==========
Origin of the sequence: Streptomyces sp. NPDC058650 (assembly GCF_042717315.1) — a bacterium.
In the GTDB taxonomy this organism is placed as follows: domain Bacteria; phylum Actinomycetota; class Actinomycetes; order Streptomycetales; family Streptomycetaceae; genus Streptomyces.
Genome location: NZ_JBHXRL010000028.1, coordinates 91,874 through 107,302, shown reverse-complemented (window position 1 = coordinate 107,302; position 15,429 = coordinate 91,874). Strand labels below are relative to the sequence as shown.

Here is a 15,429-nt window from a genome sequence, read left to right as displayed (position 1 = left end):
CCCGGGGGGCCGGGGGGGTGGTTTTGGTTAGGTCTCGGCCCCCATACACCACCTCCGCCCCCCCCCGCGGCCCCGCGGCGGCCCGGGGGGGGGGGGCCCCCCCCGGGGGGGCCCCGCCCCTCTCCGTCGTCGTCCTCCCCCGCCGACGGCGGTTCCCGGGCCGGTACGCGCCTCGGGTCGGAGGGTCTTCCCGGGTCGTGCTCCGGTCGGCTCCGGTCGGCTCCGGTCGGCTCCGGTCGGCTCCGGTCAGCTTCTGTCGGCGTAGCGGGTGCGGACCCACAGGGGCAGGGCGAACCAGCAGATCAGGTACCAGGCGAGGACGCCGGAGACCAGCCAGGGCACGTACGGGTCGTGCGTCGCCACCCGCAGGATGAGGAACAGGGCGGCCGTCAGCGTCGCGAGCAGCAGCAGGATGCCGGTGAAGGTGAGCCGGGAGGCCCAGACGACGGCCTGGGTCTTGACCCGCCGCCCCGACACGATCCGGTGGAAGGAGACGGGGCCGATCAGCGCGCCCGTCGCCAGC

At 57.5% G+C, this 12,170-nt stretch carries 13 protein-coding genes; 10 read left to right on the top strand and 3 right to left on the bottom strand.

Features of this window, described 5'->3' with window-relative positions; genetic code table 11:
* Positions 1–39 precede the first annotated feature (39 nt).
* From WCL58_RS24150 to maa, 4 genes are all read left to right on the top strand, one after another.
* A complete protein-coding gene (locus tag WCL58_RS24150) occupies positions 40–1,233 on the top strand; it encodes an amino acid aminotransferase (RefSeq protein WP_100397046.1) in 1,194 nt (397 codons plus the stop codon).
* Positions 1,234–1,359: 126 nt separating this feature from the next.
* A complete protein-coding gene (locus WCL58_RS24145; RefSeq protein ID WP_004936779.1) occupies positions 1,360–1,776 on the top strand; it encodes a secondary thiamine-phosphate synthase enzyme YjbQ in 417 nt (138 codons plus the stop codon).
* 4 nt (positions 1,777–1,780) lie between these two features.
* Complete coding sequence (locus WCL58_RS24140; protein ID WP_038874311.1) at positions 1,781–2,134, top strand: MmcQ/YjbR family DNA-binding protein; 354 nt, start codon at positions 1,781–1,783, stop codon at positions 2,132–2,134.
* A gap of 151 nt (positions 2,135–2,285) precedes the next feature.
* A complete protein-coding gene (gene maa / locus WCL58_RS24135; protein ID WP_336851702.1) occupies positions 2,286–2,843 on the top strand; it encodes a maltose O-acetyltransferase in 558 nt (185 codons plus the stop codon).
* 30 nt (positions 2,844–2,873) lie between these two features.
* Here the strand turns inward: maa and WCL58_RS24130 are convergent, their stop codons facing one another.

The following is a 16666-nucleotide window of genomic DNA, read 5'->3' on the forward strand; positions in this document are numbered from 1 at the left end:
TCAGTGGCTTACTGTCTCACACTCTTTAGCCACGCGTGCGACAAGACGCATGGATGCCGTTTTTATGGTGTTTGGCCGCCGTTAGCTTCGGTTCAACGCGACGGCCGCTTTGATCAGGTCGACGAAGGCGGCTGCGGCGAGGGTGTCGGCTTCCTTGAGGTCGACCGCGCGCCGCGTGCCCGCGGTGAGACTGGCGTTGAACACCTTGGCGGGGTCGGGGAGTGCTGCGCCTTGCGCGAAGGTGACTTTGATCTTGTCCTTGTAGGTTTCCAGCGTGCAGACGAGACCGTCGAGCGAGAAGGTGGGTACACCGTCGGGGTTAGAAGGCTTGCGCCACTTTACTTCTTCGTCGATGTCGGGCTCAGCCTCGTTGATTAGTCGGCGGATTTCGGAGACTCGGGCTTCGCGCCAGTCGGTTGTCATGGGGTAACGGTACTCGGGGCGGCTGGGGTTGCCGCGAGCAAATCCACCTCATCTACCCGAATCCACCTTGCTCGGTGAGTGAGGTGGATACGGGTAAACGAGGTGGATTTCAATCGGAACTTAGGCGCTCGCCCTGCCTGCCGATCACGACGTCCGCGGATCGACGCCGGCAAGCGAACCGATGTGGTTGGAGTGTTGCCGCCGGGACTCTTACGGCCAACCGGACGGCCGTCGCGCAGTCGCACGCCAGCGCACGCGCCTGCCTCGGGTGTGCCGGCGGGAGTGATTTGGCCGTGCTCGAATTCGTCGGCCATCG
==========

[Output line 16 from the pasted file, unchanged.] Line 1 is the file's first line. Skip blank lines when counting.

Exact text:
* A complete protein-coding gene (gene maa / locus WCL58_RS24135; protein ID WP_336851702.1) occupies positions 2,286–2,843 on the top strand; it encodes a maltose O-acetyltransferase in 558 nt (185 codons plus the stop codon).